By John Masaba
Evelyn Anite, the state minister for investment, has revealed that the Agricultural Credit Facility (ACF) has grown by over 25%, benefiting a total of 3,455 Ugandan farmers as well as small and medium enterprises (SMEs), especially those engaged in agro-processing.
According to Anite, the fund has grown from an initial sh200b that left the Treasury in 2009 to facilitate ACF, to sh815b as of June this year.
“I am excited for those who have been able to access the money. That means if more funds were injected into the programme, we would be able to create a big difference,” Anite said.
The state minister noted that plans are underway to bring the lending rate further down from 12% in a bid to create a multiplier effect and spur development in the sector. To increase the reach of the facility, Anite said her ministry is launching a nationwide campaign aimed at unlocking the potential for enhancing citizens’ investment prospects.
“I urge the disbursing monetary institutions to improve their communication strategies and, if feasible, consider offering single-digit interest rates to alleviate the fear of borrowers losing their assets like houses and cars to loan repayment. But the beneficiaries must refrain from diverting these resources into non-profitable purposes, such as extravagant weddings or elaborate graduation parties,” she suggested.
Anite made the remarks during an engagement between journalists and ministry officials at the finance ministry offices in Kampala last Wednesday.
Liz Kasedde from Equity Bank who participated virtually said they have previously disbursed agricultural loans, but encountered losses due to borrowers’ misuse of funds.
However, this problem has been addressed by conducting market research and understanding post-harvest handling before venturing into specific agricultural crops, such as coffee, pineapples, or passion fruits.
Jimmy Ocen, the agriculture financing officer at PostBank Uganda, shared insights into the initial disbursement of sh818m in the cattle corridor regions of central and western Uganda.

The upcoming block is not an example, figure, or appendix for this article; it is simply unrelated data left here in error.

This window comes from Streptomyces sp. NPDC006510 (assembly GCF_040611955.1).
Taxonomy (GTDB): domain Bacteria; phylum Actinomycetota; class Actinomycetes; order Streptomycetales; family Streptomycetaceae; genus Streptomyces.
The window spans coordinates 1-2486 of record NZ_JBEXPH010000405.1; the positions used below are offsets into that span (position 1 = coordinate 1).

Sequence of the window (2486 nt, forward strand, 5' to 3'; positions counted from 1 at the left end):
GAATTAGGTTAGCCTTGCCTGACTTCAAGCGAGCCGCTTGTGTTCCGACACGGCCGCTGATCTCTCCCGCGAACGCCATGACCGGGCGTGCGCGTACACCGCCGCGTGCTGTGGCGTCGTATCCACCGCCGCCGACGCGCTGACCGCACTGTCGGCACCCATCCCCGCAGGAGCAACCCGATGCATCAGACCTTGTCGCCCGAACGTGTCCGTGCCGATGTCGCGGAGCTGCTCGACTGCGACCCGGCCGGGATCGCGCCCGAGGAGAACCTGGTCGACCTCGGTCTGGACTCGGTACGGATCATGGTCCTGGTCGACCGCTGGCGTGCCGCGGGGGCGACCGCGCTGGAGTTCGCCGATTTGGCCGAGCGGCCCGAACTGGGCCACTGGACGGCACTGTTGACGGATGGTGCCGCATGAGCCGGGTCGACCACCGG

The funding was intended to help herders improve their livestock, construct shelters, and establish spray lanes.
The requirements for accessing these funds include a comprehensive project plan, accurate financial records, business projections, and specific project locations.
“We supported ventures ranging from planting crops to poultry, piggery and rabbit farming. Soil specialists are now incorporated to assess soil quality and its suitability for specific crops, given the challenges posed by climate change, such as floods and droughts,” Ocen elaborated.
The main objective of the ACF is to promote the commercialisation of agriculture through the provision of short-, medium-, and long-term financing to projects engaged in agriculture, grain trade, agro-processing, modernisation, and mechanization.
The maximum loan amount is up to sh2.1b. However, the limit can be lifted on a case-by-case basis for eligible projects that add significant value to the agricultural sector and the economy.
According to Byarugaba, the maximum and minimum loan periods should not exceed eight years and six months, respectively. The grace period is up to a maximum of three years.
As for the grain trade, there is no grace period. For the financing of grain trade, the scheme provides financing for working capital for projects engaged in trading. The maximum loan amount is sh10b.
However, Byarugaba said this limit can be lifted on a case-by-casebasis for eligible projects that add value to agriculture.
Morrison Rwakakamba, the chairperson of Uganda Investment Authority, said under ACF, the government contributes 50% of the sum while dispensing banks, which currently stand at 24, contribute 50%.
Eligible beneficiaries include businesses or individuals, partnerships, companies, and SACCOs (whether small, medium, or large in size) operating in Uganda and engaged in agriculture, agro-processing, and grain trade, among others.
Borrowing under the facilities is currently at an interest rate of 12%, which is lower than the current commercial rates, which are above 20%.
According to Richard Byarugaba, the acting executive director finance at Bank of Uganda, in order for one to access the money, they have to be involved in selected sectors that include agricultural and agro-processing machinery and equipment, post-harvest storage facilities, agricultural inputs, the acquisition of agricultural machinery for renting to other farmers, and the purchase of biological assets up to a maximum of sh80m.